By Dan Ashe
Editor’s Note: U.S. Fish & Wildlife Service Director Daniel M. Ashe is the person ultimately responsible for the welfare of the nation's fish and wildlife and its habitat. This enormous duty puts Ashe in a perfect position to realize how much damage the threatened budget cuts to federal conservation programs would inflict on those priceless resources—and, as a lifelong hunter and fisherman, he also understands how much those cuts would harm our sports and their future.
This is his response to Conservation Editor Bob Marshall’s recent column about the specific losses those potential cuts would cause, and explains why sportsmen must exclude conservation programs in any calls for budget reductions.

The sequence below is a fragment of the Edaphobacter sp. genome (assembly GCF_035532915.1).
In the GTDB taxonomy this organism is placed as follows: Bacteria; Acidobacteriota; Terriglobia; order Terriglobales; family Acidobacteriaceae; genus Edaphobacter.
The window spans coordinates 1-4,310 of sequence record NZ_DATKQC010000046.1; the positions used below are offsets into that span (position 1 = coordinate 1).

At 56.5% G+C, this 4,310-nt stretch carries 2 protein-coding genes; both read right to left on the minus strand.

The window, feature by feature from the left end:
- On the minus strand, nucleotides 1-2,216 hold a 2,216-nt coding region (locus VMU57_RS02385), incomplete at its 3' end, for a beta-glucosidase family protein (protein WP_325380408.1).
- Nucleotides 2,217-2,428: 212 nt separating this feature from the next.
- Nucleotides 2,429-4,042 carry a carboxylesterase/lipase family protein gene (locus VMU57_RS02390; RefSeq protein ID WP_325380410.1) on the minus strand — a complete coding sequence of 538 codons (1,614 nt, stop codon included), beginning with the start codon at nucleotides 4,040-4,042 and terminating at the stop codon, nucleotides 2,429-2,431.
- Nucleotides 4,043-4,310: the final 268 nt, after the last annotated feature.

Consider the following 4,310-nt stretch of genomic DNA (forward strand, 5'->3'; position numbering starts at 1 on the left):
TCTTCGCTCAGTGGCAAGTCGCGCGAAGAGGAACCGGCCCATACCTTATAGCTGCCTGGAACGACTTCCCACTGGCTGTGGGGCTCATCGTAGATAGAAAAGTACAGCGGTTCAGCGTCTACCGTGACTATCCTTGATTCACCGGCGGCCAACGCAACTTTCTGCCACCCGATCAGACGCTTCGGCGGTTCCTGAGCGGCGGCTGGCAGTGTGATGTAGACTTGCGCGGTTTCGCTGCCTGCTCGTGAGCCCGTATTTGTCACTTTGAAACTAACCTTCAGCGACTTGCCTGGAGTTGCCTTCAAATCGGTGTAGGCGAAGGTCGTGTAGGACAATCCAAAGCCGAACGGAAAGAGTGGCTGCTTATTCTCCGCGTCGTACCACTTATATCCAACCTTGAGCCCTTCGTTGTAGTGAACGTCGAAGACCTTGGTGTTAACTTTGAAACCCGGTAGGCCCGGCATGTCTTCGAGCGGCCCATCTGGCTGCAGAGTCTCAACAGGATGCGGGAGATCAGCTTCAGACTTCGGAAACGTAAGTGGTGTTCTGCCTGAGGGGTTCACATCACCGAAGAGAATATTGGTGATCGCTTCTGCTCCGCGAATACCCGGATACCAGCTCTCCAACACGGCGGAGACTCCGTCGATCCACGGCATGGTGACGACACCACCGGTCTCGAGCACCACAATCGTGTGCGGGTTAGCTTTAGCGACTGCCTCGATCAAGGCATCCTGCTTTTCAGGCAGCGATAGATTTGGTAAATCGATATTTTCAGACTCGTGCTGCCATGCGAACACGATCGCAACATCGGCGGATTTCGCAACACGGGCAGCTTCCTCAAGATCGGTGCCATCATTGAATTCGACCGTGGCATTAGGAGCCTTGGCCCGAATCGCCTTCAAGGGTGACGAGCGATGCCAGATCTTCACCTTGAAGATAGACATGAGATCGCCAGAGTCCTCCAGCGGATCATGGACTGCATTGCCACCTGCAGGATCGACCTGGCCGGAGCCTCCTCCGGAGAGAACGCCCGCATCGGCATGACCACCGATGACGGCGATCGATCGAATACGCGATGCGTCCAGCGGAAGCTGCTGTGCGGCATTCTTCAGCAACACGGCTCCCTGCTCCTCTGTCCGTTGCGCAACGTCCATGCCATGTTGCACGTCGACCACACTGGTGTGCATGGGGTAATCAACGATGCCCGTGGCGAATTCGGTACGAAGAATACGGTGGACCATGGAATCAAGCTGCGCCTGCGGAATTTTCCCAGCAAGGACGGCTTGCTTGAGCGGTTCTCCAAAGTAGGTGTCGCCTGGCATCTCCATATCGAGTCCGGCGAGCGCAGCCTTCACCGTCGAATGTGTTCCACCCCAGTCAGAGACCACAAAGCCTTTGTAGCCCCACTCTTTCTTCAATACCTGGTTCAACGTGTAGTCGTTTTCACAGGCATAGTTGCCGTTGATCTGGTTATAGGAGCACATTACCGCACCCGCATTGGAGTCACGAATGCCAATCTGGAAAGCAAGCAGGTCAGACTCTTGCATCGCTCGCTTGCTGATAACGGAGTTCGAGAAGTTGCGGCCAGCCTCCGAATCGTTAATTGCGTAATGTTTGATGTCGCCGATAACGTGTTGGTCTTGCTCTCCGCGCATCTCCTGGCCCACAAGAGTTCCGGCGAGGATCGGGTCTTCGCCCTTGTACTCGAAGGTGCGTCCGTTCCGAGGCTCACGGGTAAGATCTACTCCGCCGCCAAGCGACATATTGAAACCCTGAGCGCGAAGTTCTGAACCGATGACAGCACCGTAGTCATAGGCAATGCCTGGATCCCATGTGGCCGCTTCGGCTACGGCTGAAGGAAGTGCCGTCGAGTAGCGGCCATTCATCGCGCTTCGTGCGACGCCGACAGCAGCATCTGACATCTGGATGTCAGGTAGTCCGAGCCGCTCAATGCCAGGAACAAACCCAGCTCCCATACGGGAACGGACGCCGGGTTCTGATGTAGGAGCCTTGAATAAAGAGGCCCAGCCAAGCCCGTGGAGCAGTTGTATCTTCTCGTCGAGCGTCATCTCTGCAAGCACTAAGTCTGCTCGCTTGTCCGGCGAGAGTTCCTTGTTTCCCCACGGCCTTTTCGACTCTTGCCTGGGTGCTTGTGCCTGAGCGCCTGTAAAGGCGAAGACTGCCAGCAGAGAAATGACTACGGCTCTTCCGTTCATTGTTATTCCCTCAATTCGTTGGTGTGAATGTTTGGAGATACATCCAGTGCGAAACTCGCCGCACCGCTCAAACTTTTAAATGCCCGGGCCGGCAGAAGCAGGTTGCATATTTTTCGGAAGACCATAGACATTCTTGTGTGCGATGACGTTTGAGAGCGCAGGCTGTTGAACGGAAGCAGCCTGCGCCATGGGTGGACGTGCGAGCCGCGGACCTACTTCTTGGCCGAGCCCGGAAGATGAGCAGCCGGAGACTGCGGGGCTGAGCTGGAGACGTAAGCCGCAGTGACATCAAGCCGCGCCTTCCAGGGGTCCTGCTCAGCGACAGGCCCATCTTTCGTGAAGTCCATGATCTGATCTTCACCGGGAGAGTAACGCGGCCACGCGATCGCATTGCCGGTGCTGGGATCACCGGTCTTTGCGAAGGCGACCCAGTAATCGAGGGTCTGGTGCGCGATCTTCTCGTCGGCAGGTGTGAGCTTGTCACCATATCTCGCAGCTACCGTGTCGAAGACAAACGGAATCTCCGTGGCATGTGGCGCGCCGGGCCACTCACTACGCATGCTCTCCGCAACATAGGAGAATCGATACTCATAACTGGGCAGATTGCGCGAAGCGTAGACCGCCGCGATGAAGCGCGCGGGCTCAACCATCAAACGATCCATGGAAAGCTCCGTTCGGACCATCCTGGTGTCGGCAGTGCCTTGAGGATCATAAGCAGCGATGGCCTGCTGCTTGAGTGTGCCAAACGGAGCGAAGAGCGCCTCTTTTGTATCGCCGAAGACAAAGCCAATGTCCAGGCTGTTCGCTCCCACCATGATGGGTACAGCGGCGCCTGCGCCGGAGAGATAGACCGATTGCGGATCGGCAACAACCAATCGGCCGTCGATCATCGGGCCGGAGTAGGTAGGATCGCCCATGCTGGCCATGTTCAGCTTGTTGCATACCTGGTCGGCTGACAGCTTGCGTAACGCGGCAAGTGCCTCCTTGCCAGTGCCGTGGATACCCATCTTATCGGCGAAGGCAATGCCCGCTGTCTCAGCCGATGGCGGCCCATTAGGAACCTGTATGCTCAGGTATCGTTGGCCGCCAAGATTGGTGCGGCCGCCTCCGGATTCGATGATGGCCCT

by Dan Ashe
Like all duck hunters, I know that, oftentimes, the worse the weather, the better the hunting. I look at our current conservation climate in much the same way.
Although our nation is going through some rough economic weather right now, we can’t lose sight of the fact that there are still enormous needs – and opportunities - for fish and wildlife conservation.
I understand and respect hunters, anglers, and shooters who believe that in the current budget climate, conservation programs should share in any cuts. This community has always put what is right ahead of what is easy, and I believe the reluctant support some may give for budget reductions comes from genuine patriotism.
But we should recognize that America has always found a way to enrich her conservation legacy despite difficult times. During the Civil War, President Lincoln inked a land deal for what later became Yosemite National Park. In the 1930s, during the Great Depression and the Dust Bowl era, hunters supported landmark legislation that created the Federal Duck Stamp and the Wildlife Restoration Act, contributing to the establishment of 142 wildlife refuges across the nation in that decade alone.